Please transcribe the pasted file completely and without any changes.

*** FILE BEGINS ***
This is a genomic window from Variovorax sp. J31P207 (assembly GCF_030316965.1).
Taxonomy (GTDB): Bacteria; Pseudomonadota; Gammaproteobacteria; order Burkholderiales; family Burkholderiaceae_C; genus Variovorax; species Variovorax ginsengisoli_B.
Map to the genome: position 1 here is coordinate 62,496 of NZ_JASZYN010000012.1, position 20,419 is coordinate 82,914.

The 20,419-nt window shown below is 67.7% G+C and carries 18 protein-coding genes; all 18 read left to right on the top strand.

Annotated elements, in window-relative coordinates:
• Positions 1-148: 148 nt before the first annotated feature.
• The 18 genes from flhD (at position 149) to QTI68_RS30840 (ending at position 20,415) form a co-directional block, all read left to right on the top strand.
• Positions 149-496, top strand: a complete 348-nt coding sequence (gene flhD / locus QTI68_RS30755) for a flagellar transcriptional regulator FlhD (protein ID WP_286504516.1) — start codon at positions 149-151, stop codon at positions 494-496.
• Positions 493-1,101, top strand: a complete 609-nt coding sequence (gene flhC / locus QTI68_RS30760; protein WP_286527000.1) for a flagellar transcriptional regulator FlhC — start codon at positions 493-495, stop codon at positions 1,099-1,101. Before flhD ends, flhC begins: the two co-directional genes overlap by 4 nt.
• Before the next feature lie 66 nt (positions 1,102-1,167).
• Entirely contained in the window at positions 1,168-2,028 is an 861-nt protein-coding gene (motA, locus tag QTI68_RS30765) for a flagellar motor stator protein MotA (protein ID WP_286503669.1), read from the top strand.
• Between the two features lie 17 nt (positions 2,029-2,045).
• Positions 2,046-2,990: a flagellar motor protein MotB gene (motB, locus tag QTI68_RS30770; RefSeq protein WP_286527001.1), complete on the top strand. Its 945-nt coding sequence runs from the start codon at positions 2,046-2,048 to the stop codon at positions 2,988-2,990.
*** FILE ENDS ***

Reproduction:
This is a genomic window from Variovorax sp. J31P207 (assembly GCF_030316965.1).
Taxonomy (GTDB): Bacteria; Pseudomonadota; Gammaproteobacteria; order Burkholderiales; family Burkholderiaceae_C; genus Variovorax; species Variovorax ginsengisoli_B.
Map to the genome: position 1 here is coordinate 62,496 of NZ_JASZYN010000012.1, position 20,419 is coordinate 82,914.

The 20,419-nt window shown below is 67.7% G+C and carries 18 protein-coding genes; all 18 read left to right on the top strand.

Annotated elements, in window-relative coordinates:
• Positions 1-148: 148 nt before the first annotated feature.
• The 18 genes from flhD (at position 149) to QTI68_RS30840 (ending at position 20,415) form a co-directional block, all read left to right on the top strand.
• Positions 149-496, top strand: a complete 348-nt coding sequence (gene flhD / locus QTI68_RS30755) for a flagellar transcriptional regulator FlhD (protein ID WP_286504516.1) — start codon at positions 149-151, stop codon at positions 494-496.
• Positions 493-1,101, top strand: a complete 609-nt coding sequence (gene flhC / locus QTI68_RS30760; protein WP_286527000.1) for a flagellar transcriptional regulator FlhC — start codon at positions 493-495, stop codon at positions 1,099-1,101. Before flhD ends, flhC begins: the two co-directional genes overlap by 4 nt.
• Before the next feature lie 66 nt (positions 1,102-1,167).
• Entirely contained in the window at positions 1,168-2,028 is an 861-nt protein-coding gene (motA, locus tag QTI68_RS30765) for a flagellar motor stator protein MotA (protein ID WP_286503669.1), read from the top strand.
• Between the two features lie 17 nt (positions 2,029-2,045).
• Positions 2,046-2,990: a flagellar motor protein MotB gene (motB, locus tag QTI68_RS30770; RefSeq protein WP_286527001.1), complete on the top strand. Its 945-nt coding sequence runs from the start codon at positions 2,046-2,048 to the stop codon at positions 2,988-2,990.